Ladakh Standoff: Chinese, Indian armies start disengaging at some locations, divisional commanders to meet Wednesday

Reciprocating the Chinese disengagement, the Indian side has also started reducing its troops and vehicles from these areas.

The Indian and Chinese armies have started to disengage at three locations in Eastern Ladakh where they are in a standoff situation for the last few days, according to media reports. The Chinese troops have started withdrawing 2 to 3 km behind the position they were camping at, according to these reports.

The disengagement has reportedly begun at Patroling point 14 (Galwan area), Patrolling point 15, and Patrolling point 17 A. However, the ‘Finger’ area of Pangong Lake remains a tricky issue and is yet to be resolved.

Read Also | Ladakh Standoff: Talks with China positive, will not compromise with India’s self-respect, says Rajnath Singh

The disengagement follows a series of high-level military talks between the two sides. The last such meeting took place on May 6 between Lt Gen Harinder Singh, commander of Leh-based 14 Corps, and a Chinese delegation headed by Maj Gen Liu Lin, commander of the South Xinjiang military region, at Moldo on the Chinese side of the LAC.

The divisional commanders of the two armies are likely to hold furter discussions in this regard on Wednesday.

According to reports, reciprocating the Chinese disengagement, the Indian side has also brought back some of its troops and vehicles from these areas.

The meeting on June 6 lasted for around six hours in two phases. During the first half an hour, the delegation leaders had one-to-one meeting and that laid the basis for the second phase of talks.

After the first half and hour one to one meeting of delegation leaders, then the next two hours it was delegation-level talks where 12 members, including translator, from the Indian side and the same number from the other side deliberated over the issue. After two hours, a lunch break was taken and then four-hour long deliberations took place.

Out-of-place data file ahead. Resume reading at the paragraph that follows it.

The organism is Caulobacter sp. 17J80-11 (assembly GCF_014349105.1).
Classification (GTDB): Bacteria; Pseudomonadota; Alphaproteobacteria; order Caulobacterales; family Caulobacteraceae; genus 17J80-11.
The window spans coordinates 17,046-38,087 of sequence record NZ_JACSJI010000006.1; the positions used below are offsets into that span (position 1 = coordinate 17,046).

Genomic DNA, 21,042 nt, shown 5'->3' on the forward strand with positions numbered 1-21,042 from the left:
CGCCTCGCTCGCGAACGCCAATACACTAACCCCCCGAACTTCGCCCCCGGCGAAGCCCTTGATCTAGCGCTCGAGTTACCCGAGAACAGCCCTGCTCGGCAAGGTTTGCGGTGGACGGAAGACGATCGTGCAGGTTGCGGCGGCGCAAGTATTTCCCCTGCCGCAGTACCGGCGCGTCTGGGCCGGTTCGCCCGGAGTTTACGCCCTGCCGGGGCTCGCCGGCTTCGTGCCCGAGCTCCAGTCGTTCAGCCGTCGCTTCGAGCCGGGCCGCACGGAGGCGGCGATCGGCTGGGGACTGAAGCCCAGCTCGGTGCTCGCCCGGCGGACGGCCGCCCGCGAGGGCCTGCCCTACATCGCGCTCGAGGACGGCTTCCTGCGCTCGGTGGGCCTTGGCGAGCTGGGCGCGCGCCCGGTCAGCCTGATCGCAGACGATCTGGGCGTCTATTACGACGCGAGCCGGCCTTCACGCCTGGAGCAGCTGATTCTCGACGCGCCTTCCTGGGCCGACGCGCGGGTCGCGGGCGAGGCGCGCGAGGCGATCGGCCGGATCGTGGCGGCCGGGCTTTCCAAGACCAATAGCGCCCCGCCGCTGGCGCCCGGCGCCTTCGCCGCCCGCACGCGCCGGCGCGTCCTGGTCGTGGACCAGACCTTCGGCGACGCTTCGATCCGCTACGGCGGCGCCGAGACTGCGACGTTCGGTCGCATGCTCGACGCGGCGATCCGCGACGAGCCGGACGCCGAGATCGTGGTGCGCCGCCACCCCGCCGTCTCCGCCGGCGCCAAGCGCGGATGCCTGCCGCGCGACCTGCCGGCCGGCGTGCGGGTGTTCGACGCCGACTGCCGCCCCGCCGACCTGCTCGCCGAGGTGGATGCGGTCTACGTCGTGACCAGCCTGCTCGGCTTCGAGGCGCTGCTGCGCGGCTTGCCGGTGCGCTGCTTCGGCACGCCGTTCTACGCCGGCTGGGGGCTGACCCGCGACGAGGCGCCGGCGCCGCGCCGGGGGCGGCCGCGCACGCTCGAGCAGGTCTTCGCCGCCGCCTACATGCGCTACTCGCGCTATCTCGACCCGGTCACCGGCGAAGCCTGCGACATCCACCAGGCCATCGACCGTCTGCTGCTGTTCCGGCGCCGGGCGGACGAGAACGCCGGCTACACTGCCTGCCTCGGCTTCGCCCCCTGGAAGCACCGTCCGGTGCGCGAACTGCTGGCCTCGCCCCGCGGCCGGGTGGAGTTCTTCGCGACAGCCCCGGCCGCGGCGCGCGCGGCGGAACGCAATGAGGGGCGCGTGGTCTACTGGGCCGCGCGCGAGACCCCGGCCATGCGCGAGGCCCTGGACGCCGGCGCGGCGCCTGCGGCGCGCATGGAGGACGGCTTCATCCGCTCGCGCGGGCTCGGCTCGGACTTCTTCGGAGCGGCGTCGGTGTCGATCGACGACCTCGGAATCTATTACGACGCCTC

There were five main issues during discussion between the delegates.

They included de-escalation of soldiers from four standoff points from both the countries. The four standoff points are Finger Four of North Bank of Pangong Lake, Patrolling point 14 near Galwan Valley, patrolling point 15 and patrolling point 17-A.

These are four points where troop concentration happened from both armies across the Line of Actual Control of either side. “No one crossed the Line of Actual Control as perceived by each other,” the source added.

The three points of standoffs that is patrolling point 14 near Galwan Valley at Darbuk-Shayok-Daulat Beg Oldie road in Galwan Valley, patrolling point 15 is near patrolling point 14 and another patrolling point 17-A, which is also known as hot springs would be resolved at brigade level.

During deliberations, it was decided after 10 days, brigadier-level talks will begin for three patrolling points — PP 14, PP 15 and PP 17-A.

The important contention from Indian side was at Finger Four at the Pangong Lake. This would be taken up with the higher level of Lieutenant-General-level talks. One more round of senior military-level talks would take place, said sources adding that India wants a pre-May 8 position. National Security Advisor Ajit Doval and his Chinese counterpart Yang Jiechi had talks over the standoff issue on May 8.

The fifth agenda was about gradual de-escalation of military buildup that had happened after 20 kilometres and 30 kilometres from Line of Actual Control on each side. This was well taken up by Chinese delegates and it will start happening.

During deliberations, India raised that since China had started deployment of troops and big guns it should start de-escalation move to which it had agreed and started the process and accordingly India too has started withdrawing its forces.

Clashes between Indian and Chinese troops happened between May 5 and May 8 several times. Thereafter, Chinese increased the deployment of troops and guns and Indian Army too deployed and moved guns in equal numbers. “The reserve troops in Ladakh were swiftly moved to the standoff positions,” said source.

Now, both countries have decided to de-induct and de-escalate troops and guns and move backwards.

On Monday, Union Defence Minister Rajnath Singh had said that India wants to resolve the border dispute with China at the earliest.

“The border dispute between India and China has been ongoing for a long time. We want to resolve it as soon as possible,” Singh said.

“I want to assure people that leadership of the country is in strong hands and we will not compromise on India’s pride and self-respect,” he added.

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